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                  VIII - Cookie

Freedom Songs, part IX - Ohio

Working on this piece now. - dc 7-08-14

After a brief stay in Texas, I hitched up to the COFO training program in Oxford Ohio at Western Women's college. School was out so there was plenty of room in dorms I guess but I don't remember where I stayed.

There were two one week trainings. A number of people were there for both. I was. There were classes, talks, workshops. Mainly there were a lot of interesting people, a lot of strong people, determined. Anticipation in the air.

My strongest memory is that of hearing Robert Moses speak. He was truly inspiring. He'd been doing civil rights work for years in the South and got the idea that maybe they could make more progress if they got a bunch of white kids involved. His plan was right. The time was right. And he was right, committed to non violent action and able to speak to and motivate people from ghettos and universities, from board rooms to community meeting halls. I got to talk with him a few times. He was gentle, dignified, emanating strength and quiet authority, non judgmental, natural humility, didn't take himself too seriously. A rare person.

My best friend in Ohio was a black photographer from Chicago named Stanley. He was older and had a great sense of humor. He and I would go to restaurants and he'd loudly call me boy and boss me around and I would be obsequious and obedient. We were ready to go on stage.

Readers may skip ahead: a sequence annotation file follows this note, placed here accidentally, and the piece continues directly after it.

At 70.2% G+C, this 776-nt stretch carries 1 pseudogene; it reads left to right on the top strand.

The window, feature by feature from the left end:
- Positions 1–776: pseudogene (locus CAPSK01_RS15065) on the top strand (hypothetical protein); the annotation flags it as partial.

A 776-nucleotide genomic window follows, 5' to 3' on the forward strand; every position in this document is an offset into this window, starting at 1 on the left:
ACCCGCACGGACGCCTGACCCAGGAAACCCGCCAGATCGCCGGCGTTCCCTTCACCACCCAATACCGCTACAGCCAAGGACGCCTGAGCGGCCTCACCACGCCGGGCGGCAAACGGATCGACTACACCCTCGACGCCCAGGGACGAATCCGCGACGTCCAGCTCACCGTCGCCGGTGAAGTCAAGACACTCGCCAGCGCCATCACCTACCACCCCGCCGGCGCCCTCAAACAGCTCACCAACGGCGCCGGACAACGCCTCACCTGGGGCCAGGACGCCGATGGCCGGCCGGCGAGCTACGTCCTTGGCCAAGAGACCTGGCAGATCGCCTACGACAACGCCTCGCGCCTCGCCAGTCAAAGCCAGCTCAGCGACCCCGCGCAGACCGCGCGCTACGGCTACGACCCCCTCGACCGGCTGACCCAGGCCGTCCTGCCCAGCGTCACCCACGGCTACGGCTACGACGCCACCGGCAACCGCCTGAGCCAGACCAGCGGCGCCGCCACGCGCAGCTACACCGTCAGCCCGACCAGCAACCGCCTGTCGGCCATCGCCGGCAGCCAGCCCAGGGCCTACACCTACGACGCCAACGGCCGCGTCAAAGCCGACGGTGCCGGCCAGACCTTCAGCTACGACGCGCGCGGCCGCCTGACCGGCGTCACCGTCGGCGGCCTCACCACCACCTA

James Foreman was one of the leaders. He was friendly. Spent a good deal of time talking with him, drinking at night, singing too.

There were a few people I'd known from Mississippi. Mickey Schwerner and James Cheney were there. Ed Hamlett was more or less my boss. He was head of the White Folks Project that I was to be a part of. A few others, some who didn't seem too happy to see me.

One guy who was to be in the White Folks Project was a tall blond with pretty long hair which wasn't yet common. He'd spent time with COFO beforehand as well. His approach was opposite of mine. He was idealistic, a pacifist into what we'd later call radical honesty. People always asked what you were doing there and he'd tell them and calmly argue with them. He said he never got beaten up but people yelled at him to go home and he got kicked out of cars.